While Zombie A-Hole is a boobs and blood filled good time it is certainly not without fault. There’s an ill-advised animated flashback scene that can be done without, and at almost two hours, the film could use some editing. Mills hasn’t figured out yet that 98% of directors should not edit their own films. More often than not a director, especially a young director, will keep scenes in or let them drag on unnecessarily. Mills should have ditched the animated sequence and the boring rock soundtrack and used whatever he spent on those to have someone edit the film. There is also the effects which vary in quality from practical throat slittings that work just fine to various CG effects that, for the most part are pretty bad. There’s actually one scene that would have been a succesful jump scare if it wasn’t immediately followed by a CG effect that killed it.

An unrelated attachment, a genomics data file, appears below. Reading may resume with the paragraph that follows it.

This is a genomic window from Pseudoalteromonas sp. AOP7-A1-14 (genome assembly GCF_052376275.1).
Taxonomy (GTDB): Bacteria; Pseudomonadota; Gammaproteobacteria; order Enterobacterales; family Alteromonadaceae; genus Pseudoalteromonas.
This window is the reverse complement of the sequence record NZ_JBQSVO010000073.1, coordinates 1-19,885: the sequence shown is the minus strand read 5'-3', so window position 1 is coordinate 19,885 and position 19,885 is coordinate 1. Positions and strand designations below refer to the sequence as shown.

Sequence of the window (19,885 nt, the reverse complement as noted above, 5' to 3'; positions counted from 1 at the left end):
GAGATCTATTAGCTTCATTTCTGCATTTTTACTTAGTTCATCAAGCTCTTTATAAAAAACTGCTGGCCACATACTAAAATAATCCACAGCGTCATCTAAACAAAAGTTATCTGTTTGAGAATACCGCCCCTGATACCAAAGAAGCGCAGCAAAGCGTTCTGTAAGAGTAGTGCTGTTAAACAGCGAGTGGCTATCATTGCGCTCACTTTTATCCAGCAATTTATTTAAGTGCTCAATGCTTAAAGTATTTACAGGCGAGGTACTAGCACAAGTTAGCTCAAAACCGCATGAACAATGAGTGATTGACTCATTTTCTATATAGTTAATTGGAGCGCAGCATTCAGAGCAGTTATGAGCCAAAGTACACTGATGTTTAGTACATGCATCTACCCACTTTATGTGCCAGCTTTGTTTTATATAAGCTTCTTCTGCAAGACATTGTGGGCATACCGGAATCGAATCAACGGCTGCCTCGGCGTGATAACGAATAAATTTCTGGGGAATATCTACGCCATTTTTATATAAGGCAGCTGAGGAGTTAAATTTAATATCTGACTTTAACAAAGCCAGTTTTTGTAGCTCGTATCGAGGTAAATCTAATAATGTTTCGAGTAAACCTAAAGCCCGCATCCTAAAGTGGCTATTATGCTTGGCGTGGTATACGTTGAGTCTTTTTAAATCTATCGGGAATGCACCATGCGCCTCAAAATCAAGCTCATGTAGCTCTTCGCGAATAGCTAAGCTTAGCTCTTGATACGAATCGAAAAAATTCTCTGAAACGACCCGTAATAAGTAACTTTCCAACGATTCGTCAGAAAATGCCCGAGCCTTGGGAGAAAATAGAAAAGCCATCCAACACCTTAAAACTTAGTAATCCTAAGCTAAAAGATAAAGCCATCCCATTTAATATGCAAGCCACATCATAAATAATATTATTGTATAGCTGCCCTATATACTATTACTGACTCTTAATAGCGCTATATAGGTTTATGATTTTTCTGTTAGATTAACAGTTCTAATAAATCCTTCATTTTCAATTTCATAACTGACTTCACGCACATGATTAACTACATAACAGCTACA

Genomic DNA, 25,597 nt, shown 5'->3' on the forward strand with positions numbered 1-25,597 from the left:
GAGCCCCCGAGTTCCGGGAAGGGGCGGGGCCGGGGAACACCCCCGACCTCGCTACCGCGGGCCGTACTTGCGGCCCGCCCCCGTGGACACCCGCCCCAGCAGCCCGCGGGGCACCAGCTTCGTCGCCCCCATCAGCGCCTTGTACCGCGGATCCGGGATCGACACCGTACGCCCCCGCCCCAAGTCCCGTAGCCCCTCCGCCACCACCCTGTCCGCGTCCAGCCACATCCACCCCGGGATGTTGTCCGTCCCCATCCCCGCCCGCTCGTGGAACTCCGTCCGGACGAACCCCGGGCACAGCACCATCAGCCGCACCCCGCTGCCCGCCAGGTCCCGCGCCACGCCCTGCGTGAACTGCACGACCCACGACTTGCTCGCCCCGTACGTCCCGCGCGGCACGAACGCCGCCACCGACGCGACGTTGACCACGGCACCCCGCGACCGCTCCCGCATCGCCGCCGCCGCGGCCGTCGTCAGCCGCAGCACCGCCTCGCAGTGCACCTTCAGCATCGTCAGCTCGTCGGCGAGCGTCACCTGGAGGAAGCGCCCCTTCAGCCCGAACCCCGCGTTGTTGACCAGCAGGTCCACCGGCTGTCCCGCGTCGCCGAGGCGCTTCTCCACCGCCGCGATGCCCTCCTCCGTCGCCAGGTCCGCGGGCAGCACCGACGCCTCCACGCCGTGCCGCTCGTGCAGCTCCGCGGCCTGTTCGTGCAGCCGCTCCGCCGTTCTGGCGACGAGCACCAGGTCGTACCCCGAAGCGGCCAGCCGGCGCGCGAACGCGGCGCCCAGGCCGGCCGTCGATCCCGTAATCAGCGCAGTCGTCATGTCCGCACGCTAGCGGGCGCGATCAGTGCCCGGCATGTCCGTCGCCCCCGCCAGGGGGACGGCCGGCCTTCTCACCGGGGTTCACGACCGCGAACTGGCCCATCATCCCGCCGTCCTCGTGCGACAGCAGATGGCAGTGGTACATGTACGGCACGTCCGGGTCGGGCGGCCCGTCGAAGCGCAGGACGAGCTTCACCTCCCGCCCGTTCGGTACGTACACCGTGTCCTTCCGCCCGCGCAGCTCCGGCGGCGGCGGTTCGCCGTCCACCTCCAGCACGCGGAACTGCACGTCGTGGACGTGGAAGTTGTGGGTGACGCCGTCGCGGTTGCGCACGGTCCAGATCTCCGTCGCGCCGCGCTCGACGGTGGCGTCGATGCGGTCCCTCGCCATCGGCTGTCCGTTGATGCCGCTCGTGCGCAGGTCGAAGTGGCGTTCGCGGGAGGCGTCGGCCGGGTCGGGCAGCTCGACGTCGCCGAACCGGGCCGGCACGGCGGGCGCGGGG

All of this aside, Zombie A-Hole is one of the better low-budget indie flicks I’ve seen in quite a while. Yes, it’s hokey in parts but that is part of the film’s charm. Mills definitely shows talent as both a writer and director and I’d like to see what he could do with a little help from an editor.

Zombie A-Hole scores 2 out of 5 Screaming Jamies

 

Zombie A-Hole: Blood! Boobs! Budgetary Restraints!